The other problem with integration tests is, of course, they can be painful to write. Specifying dependencies required for integration tests can be fiddly and time consuming. Also, integration tests can be slow to run. For these reasons, some developers shy away from integration tests, preferring to rely on unit tests plus manual testing of use cases using the deployed application. The big cost is that quality of the testing regime in these circumstances is much diminished, making it much easier for bugs to slip through.

With Impala, integration tests are so easy to write and quick to run, that there really are no excuses. Integration tests are easy to write because dependencies are expressed at a high level through composition of modules. They are quick to run because of the dynamic module loading support used by the interactive test runner, and the efficient way that suites of unit tests are managed within Eclipse. See this wiki page for more details.

Saturday, April 12, 2008

Impala and Strecks

A few of you may about my involvement in another open source project, Strecks, which was a set of Java 5 specific extensions to Struts. Yes, remember Struts, the one that used to be so popular a few years ago. There are a few similarities between Impala and Strecks, but also a few differences, that I would like to comment on.

First, the similarities. Just like Strecks was an extension to Struts, Impala is an extension to Spring. I wrote Streck to address what I perceived to be limitations of Struts. These limitations of Struts are now fairly well understood. In a similar way, I wrote Impala to address shortcomings of Spring - in particular, the lack of first class support for modules.

Strecks allowed me to write web applications with Struts the way I believed they should be written. The changes I made with Impala have allowed me to write Spring applications in the way that I would like to write them. Some of the real headaches that came with attempting to scale Spring applications, attempting to build in sophisticated configuration options, have just gone away.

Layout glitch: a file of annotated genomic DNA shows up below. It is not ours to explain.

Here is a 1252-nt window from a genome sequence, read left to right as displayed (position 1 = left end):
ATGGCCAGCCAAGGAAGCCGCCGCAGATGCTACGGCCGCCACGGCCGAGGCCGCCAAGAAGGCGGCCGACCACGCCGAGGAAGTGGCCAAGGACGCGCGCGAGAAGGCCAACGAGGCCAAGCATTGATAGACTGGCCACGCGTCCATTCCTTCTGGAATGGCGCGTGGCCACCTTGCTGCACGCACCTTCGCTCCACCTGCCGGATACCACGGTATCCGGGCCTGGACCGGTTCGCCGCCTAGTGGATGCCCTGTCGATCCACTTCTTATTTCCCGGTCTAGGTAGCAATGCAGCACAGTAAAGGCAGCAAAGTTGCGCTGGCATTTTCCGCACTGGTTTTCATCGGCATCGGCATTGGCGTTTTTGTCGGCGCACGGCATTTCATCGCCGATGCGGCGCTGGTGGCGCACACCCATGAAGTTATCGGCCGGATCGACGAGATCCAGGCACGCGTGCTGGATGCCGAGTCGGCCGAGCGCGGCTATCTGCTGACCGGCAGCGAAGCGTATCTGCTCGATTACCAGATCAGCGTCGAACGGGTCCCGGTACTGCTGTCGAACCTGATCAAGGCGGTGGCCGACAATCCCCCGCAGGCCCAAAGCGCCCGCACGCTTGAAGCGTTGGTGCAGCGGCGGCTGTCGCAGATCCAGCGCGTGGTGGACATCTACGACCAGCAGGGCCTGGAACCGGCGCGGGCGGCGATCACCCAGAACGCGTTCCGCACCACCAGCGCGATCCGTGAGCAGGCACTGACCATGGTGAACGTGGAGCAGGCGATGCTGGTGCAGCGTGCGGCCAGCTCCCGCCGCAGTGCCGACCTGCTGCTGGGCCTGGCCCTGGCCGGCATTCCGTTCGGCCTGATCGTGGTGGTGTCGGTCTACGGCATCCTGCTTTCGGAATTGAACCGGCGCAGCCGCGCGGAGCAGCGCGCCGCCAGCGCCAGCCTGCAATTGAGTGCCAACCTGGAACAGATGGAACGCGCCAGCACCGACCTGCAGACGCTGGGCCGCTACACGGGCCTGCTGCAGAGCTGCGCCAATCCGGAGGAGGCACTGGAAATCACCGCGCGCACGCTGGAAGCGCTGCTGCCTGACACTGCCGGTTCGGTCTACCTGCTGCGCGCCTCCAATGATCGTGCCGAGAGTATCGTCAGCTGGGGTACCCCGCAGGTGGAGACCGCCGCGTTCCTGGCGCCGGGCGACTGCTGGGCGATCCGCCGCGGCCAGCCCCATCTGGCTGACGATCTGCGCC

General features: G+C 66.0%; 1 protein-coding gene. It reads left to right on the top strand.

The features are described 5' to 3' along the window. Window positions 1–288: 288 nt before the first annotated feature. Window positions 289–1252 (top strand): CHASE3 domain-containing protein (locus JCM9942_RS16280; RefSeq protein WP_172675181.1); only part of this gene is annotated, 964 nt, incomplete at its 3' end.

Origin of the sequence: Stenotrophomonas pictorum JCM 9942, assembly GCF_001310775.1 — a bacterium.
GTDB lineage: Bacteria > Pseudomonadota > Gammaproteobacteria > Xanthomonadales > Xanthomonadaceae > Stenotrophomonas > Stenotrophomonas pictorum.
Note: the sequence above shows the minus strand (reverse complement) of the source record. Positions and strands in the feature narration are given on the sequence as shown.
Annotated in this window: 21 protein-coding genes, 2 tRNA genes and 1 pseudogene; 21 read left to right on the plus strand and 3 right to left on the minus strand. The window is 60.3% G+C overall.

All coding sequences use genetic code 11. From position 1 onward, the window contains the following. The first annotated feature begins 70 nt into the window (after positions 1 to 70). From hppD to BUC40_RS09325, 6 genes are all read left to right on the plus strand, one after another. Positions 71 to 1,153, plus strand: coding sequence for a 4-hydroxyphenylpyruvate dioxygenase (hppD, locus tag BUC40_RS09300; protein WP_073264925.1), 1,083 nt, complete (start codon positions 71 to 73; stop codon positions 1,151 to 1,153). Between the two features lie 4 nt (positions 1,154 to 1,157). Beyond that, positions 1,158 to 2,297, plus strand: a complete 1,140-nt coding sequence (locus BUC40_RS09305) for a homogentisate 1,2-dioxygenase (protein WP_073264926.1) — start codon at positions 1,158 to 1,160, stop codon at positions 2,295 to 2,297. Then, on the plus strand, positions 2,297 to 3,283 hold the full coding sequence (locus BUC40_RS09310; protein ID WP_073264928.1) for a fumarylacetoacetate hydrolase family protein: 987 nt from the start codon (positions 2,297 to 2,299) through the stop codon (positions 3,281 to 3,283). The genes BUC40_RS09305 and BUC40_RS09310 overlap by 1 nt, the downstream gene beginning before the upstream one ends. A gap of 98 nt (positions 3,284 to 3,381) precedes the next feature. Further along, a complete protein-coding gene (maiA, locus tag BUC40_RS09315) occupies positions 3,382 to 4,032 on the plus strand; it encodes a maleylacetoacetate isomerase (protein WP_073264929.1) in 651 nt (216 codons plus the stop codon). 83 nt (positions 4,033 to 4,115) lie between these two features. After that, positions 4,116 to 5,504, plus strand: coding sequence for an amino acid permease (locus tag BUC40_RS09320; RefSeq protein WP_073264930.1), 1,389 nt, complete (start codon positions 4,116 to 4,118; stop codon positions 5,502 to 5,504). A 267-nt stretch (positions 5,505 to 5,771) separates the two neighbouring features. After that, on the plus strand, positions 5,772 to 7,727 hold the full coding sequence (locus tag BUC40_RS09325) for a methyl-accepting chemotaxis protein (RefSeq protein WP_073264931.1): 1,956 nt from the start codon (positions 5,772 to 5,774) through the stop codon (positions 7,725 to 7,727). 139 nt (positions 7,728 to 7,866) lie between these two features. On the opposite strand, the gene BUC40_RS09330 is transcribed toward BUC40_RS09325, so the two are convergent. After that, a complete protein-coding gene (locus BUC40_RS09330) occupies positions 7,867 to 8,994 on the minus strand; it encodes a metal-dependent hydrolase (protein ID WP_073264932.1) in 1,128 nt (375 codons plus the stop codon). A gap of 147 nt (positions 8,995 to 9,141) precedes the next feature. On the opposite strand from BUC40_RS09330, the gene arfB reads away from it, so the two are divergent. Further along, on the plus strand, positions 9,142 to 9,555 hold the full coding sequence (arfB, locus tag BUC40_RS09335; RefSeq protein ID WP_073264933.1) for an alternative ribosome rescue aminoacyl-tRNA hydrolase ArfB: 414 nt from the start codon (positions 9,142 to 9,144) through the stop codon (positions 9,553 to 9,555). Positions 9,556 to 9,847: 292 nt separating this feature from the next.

Now to the differences. The timing of Strecks was unfortunate. Just as I was in the reasonably advanced early stages of development, an announcement was made that Struts was to merge with Webwork, with future Struts 2 development using the Webwork code base. That was the death knell to Struts as we knew it. I believed at the time that Strecks was a genuine way forward for Struts, without having to throw away the code base and stick a finger at the huge Struts user community. However, once the decision had been made, any project based on old Struts had little chance of gaining any long term traction. I still took the project to a 1.0 final release, but there seemed little point in actively developing the project from then onwards, unless it served my own needs directly. Since then, I haven't been working on Struts projects more than intermittently, so such a need hasn't arisen in any real sense. That being said, it's still getting 100 to 200 downloads a month, so it hasn't disappeared completely off the map. Oddly, I am now spending a bit more time on a Struts-based project, so it might be a good opportunity to revive Strecks and put in a couple of features I had wanted to add. Also, I might focus on Strecks as a target for web framework integration with Impala.

In contrast to Struts, I don't think there is any chance that the Spring code base is going to be deprecated any time soon. It's an extremely healthy project, arguably more so than any other in the Java community. Secondly, internally, Spring is well architected. It has all the extension points I have needed for Impala to fit naturally into the existing design paradigm. I have never felt the need to correct Spring's faults. Struts, on the other hand, had flaws in its architecture that were not always easy to get around when implementing features in Strecks.